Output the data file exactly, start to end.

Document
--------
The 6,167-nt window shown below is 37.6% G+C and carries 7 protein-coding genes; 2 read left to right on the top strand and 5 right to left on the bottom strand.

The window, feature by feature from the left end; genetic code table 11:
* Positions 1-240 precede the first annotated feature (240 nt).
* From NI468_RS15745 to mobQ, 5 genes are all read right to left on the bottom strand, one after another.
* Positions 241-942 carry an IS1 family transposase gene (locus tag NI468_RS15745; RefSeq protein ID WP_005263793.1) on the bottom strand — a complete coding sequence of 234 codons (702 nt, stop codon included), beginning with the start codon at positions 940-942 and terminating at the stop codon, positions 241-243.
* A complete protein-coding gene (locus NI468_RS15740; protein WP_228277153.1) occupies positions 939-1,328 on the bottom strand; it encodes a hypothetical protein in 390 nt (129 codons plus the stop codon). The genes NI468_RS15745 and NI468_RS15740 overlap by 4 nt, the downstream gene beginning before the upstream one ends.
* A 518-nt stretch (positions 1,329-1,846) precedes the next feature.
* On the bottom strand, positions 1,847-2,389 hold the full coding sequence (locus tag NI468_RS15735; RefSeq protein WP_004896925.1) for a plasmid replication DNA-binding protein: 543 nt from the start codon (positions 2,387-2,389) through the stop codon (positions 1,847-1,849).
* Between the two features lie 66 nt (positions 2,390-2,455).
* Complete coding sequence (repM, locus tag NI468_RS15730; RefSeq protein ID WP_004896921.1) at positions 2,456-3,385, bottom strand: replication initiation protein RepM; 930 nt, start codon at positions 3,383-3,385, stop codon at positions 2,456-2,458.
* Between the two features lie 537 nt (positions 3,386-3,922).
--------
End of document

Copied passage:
The 6,167-nt window shown below is 37.6% G+C and carries 7 protein-coding genes; 2 read left to right on the top strand and 5 right to left on the bottom strand.

The window, feature by feature from the left end; genetic code table 11:
* Positions 1-240 precede the first annotated feature (240 nt).
* From NI468_RS15745 to mobQ, 5 genes are all read right to left on the bottom strand, one after another.
* Positions 241-942 carry an IS1 family transposase gene (locus tag NI468_RS15745; RefSeq protein ID WP_005263793.1) on the bottom strand — a complete coding sequence of 234 codons (702 nt, stop codon included), beginning with the start codon at positions 940-942 and terminating at the stop codon, positions 241-243.
* A complete protein-coding gene (locus NI468_RS15740; protein WP_228277153.1) occupies positions 939-1,328 on the bottom strand; it encodes a hypothetical protein in 390 nt (129 codons plus the stop codon). The genes NI468_RS15745 and NI468_RS15740 overlap by 4 nt, the downstream gene beginning before the upstream one ends.
* A 518-nt stretch (positions 1,329-1,846) precedes the next feature.
* On the bottom strand, positions 1,847-2,389 hold the full coding sequence (locus tag NI468_RS15735; RefSeq protein WP_004896925.1) for a plasmid replication DNA-binding protein: 543 nt from the start codon (positions 2,387-2,389) through the stop codon (positions 1,847-1,849).
* Between the two features lie 66 nt (positions 2,390-2,455).
* Complete coding sequence (repM, locus tag NI468_RS15730; RefSeq protein ID WP_004896921.1) at positions 2,456-3,385, bottom strand: replication initiation protein RepM; 930 nt, start codon at positions 3,383-3,385, stop codon at positions 2,456-2,458.
* Between the two features lie 537 nt (positions 3,386-3,922).